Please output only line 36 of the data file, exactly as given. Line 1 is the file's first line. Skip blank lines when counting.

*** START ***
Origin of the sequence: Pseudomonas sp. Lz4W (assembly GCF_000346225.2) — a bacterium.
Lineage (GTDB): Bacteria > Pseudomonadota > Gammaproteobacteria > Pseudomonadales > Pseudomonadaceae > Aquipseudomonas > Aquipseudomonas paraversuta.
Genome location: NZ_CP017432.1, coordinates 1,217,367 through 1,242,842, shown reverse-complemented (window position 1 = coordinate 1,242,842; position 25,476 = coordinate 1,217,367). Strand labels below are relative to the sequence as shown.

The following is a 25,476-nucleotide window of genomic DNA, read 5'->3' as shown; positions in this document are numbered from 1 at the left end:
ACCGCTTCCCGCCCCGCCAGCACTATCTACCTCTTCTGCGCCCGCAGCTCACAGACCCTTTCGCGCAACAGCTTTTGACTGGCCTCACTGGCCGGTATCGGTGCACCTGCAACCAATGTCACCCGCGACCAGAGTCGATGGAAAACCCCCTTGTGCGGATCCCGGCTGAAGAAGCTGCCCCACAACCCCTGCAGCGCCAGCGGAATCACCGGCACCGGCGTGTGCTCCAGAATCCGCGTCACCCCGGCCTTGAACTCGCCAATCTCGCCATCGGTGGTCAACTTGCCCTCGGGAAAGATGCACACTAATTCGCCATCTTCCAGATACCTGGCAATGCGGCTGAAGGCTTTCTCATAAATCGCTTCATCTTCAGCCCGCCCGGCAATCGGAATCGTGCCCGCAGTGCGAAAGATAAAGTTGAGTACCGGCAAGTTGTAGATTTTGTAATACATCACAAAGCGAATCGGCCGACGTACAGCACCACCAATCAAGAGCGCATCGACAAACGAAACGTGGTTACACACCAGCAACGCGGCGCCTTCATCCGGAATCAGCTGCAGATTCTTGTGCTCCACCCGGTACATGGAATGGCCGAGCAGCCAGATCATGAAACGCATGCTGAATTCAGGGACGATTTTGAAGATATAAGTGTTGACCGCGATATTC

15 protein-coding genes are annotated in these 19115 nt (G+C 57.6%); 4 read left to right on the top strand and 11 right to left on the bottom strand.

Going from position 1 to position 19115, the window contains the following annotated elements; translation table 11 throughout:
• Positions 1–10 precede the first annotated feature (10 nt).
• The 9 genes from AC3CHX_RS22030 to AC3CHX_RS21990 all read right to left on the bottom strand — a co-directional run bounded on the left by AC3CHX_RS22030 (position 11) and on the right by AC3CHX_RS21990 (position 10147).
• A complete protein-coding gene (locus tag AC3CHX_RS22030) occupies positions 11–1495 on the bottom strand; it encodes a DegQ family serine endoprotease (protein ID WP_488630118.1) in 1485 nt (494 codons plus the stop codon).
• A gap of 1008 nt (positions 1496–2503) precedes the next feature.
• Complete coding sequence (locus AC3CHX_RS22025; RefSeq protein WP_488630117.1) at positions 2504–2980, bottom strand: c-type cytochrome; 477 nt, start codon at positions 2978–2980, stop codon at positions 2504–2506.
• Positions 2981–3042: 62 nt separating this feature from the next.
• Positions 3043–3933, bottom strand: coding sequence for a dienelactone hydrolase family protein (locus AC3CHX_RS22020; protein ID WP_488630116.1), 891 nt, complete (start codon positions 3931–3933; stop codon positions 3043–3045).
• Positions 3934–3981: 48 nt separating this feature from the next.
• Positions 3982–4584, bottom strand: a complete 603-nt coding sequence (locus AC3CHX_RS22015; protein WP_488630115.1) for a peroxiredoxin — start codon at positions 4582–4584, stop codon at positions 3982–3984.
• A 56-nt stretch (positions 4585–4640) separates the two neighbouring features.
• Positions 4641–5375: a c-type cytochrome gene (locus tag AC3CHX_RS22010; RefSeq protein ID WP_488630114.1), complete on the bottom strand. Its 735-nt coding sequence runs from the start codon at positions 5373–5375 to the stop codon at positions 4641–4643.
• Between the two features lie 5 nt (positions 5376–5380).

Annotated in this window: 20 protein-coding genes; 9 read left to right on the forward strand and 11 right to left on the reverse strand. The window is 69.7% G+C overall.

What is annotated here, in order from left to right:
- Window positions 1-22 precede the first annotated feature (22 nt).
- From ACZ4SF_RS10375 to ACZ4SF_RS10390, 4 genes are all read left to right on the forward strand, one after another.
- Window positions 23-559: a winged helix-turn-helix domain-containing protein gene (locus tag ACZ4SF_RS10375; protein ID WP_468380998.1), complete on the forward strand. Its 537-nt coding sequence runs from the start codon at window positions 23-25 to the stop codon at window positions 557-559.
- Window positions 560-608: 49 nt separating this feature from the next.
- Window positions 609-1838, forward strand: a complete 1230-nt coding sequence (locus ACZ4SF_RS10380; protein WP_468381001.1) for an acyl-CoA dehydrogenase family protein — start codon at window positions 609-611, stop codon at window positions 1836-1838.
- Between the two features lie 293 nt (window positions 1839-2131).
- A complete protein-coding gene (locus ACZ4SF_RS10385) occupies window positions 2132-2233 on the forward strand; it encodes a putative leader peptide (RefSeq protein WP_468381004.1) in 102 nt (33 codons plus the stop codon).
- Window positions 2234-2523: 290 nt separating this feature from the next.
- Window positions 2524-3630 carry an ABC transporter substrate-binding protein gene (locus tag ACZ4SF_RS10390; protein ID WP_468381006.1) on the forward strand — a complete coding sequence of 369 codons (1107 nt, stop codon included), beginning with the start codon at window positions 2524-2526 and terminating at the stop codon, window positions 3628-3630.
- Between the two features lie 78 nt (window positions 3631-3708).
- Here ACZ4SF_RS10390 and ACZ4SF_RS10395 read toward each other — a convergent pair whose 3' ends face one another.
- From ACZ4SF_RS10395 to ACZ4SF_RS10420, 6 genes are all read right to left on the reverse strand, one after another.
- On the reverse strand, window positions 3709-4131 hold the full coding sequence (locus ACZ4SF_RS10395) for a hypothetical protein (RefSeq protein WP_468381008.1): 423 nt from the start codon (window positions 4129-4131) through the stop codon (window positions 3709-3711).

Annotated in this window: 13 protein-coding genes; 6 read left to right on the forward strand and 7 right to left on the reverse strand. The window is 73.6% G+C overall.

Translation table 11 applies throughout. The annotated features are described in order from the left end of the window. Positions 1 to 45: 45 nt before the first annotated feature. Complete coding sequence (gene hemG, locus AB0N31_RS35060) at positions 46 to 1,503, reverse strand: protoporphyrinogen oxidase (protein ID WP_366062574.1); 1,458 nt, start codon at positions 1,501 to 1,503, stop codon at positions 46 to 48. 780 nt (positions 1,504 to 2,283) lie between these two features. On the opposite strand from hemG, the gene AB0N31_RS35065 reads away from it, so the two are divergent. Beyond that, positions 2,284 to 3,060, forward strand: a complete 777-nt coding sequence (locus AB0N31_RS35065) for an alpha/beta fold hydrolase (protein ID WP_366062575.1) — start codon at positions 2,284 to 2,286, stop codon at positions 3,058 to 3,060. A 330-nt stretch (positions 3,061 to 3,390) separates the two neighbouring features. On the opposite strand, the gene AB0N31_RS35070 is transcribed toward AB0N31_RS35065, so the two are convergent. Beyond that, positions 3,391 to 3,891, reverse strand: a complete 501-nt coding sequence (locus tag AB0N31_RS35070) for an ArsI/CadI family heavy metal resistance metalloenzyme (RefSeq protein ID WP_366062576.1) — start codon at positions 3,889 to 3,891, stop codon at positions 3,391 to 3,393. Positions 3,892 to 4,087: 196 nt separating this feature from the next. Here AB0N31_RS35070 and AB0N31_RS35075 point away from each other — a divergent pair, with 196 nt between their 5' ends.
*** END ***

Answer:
Translation table 11 applies throughout. The annotated features are described in order from the left end of the window. Positions 1 to 45: 45 nt before the first annotated feature. Complete coding sequence (gene hemG, locus AB0N31_RS35060) at positions 46 to 1,503, reverse strand: protoporphyrinogen oxidase (protein ID WP_366062574.1); 1,458 nt, start codon at positions 1,501 to 1,503, stop codon at positions 46 to 48. 780 nt (positions 1,504 to 2,283) lie between these two features. On the opposite strand from hemG, the gene AB0N31_RS35065 reads away from it, so the two are divergent. Beyond that, positions 2,284 to 3,060, forward strand: a complete 777-nt coding sequence (locus AB0N31_RS35065) for an alpha/beta fold hydrolase (protein ID WP_366062575.1) — start codon at positions 2,284 to 2,286, stop codon at positions 3,058 to 3,060. A 330-nt stretch (positions 3,061 to 3,390) separates the two neighbouring features. On the opposite strand, the gene AB0N31_RS35070 is transcribed toward AB0N31_RS35065, so the two are convergent. Beyond that, positions 3,391 to 3,891, reverse strand: a complete 501-nt coding sequence (locus tag AB0N31_RS35070) for an ArsI/CadI family heavy metal resistance metalloenzyme (RefSeq protein ID WP_366062576.1) — start codon at positions 3,889 to 3,891, stop codon at positions 3,391 to 3,393. Positions 3,892 to 4,087: 196 nt separating this feature from the next. Here AB0N31_RS35070 and AB0N31_RS35075 point away from each other — a divergent pair, with 196 nt between their 5' ends.